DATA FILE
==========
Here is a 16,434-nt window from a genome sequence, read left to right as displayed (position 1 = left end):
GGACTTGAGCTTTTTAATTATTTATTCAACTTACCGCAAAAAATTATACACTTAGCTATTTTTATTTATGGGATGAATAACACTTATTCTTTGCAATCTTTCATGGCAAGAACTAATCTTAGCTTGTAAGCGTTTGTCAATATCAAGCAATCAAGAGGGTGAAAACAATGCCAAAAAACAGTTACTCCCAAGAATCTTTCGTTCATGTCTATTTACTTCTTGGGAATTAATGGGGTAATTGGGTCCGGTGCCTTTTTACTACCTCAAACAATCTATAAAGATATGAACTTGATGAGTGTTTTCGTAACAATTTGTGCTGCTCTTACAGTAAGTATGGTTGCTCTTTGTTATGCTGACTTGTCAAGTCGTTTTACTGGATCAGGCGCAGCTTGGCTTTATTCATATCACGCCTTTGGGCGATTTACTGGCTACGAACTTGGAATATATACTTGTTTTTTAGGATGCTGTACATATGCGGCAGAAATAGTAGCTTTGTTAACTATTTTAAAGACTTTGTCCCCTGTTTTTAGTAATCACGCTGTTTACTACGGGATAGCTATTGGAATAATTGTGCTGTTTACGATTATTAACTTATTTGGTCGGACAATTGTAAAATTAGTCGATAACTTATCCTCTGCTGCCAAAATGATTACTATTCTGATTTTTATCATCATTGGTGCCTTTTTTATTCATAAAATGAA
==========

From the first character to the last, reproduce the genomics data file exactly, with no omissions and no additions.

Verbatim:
Here is a 16,434-nt window from a genome sequence, read left to right as displayed (position 1 = left end):
GGACTTGAGCTTTTTAATTATTTATTCAACTTACCGCAAAAAATTATACACTTAGCTATTTTTATTTATGGGATGAATAACACTTATTCTTTGCAATCTTTCATGGCAAGAACTAATCTTAGCTTGTAAGCGTTTGTCAATATCAAGCAATCAAGAGGGTGAAAACAATGCCAAAAAACAGTTACTCCCAAGAATCTTTCGTTCATGTCTATTTACTTCTTGGGAATTAATGGGGTAATTGGGTCCGGTGCCTTTTTACTACCTCAAACAATCTATAAAGATATGAACTTGATGAGTGTTTTCGTAACAATTTGTGCTGCTCTTACAGTAAGTATGGTTGCTCTTTGTTATGCTGACTTGTCAAGTCGTTTTACTGGATCAGGCGCAGCTTGGCTTTATTCATATCACGCCTTTGGGCGATTTACTGGCTACGAACTTGGAATATATACTTGTTTTTTAGGATGCTGTACATATGCGGCAGAAATAGTAGCTTTGTTAACTATTTTAAAGACTTTGTCCCCTGTTTTTAGTAATCACGCTGTTTACTACGGGATAGCTATTGGAATAATTGTGCTGTTTACGATTATTAACTTATTTGGTCGGACAATTGTAAAATTAGTCGATAACTTATCCTCTGCTGCCAAAATGATTACTATTCTGATTTTTATCATCATTGGTGCCTTTTTTATTCATAAAATGAA